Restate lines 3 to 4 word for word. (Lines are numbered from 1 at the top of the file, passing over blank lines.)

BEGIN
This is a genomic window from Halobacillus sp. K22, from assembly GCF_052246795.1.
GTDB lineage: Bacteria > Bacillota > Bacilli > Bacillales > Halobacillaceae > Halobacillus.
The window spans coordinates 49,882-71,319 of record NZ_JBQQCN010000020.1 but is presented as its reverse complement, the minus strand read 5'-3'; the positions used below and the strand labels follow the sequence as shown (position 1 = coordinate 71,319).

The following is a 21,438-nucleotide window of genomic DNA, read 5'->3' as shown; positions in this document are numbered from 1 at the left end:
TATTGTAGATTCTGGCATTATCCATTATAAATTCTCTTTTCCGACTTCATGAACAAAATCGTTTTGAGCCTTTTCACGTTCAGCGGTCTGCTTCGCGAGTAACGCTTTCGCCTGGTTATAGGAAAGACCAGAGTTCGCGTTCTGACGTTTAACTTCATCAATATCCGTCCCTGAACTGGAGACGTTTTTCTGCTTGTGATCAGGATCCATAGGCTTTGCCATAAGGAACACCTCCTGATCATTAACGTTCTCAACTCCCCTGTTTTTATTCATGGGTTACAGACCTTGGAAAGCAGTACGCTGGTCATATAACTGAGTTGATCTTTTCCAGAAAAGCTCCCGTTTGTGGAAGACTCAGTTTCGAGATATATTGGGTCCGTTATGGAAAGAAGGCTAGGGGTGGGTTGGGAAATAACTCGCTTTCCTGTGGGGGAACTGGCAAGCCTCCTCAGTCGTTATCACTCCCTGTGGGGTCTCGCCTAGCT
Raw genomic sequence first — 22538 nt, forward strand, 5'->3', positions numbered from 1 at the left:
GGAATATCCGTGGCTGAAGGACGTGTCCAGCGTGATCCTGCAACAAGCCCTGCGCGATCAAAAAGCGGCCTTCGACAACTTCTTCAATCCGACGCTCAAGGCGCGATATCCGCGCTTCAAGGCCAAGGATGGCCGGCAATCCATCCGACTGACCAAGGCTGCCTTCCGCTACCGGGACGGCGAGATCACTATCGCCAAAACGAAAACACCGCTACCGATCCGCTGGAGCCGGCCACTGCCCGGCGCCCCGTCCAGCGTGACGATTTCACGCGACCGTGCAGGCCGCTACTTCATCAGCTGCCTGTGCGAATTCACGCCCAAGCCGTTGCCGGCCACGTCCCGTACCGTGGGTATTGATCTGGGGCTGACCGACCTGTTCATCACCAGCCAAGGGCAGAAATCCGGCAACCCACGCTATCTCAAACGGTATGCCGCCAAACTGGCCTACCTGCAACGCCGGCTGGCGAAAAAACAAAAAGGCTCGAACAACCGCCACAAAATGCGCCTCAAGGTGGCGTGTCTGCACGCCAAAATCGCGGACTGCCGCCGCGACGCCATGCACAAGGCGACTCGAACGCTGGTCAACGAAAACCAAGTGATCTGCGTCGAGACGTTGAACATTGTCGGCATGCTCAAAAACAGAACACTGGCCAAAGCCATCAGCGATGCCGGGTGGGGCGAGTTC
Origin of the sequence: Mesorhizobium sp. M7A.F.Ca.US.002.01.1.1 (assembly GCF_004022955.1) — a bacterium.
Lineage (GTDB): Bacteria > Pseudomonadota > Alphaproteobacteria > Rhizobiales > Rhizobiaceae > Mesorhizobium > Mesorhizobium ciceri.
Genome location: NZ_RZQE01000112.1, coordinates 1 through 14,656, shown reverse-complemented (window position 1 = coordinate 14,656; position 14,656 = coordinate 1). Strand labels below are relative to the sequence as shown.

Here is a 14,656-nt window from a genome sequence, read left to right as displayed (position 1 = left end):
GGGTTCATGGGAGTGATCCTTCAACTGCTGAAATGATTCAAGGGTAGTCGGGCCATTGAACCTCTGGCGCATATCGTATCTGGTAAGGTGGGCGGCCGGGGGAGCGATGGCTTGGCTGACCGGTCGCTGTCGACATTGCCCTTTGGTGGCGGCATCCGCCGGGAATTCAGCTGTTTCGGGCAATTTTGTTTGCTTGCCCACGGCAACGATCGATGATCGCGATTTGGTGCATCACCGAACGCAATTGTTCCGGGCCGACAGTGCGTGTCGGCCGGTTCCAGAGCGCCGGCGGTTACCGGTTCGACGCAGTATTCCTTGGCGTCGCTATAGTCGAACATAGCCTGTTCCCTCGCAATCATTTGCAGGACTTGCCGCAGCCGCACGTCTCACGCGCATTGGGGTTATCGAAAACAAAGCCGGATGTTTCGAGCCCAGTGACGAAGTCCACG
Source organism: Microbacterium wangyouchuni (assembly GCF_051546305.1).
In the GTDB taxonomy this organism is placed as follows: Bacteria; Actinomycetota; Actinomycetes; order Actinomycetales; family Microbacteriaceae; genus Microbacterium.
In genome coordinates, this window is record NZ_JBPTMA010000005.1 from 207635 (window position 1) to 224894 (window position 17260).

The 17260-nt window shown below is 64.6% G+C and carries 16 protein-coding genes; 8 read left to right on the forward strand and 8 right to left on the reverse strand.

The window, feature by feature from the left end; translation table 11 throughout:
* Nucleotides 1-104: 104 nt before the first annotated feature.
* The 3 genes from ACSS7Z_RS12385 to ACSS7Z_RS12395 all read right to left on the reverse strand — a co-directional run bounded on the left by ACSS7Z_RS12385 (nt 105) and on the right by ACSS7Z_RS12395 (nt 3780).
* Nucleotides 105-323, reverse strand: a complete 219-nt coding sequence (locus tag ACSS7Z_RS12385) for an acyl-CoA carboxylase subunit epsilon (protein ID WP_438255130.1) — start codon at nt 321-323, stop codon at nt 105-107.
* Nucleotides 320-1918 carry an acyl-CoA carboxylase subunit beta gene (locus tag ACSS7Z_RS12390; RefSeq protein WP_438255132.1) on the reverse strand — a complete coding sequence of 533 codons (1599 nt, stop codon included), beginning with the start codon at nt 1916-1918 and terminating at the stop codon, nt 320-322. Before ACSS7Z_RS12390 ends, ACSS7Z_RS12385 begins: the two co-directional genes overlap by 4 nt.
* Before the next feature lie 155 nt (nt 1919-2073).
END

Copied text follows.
The window spans coordinates 49,882-71,319 of record NZ_JBQQCN010000020.1 but is presented as its reverse complement, the minus strand read 5'-3'; the positions used below and the strand labels follow the sequence as shown (position 1 = coordinate 71,319).

The following is a 21,438-nucleotide window of genomic DNA, read 5'->3' as shown; positions in this document are numbered from 1 at the left end: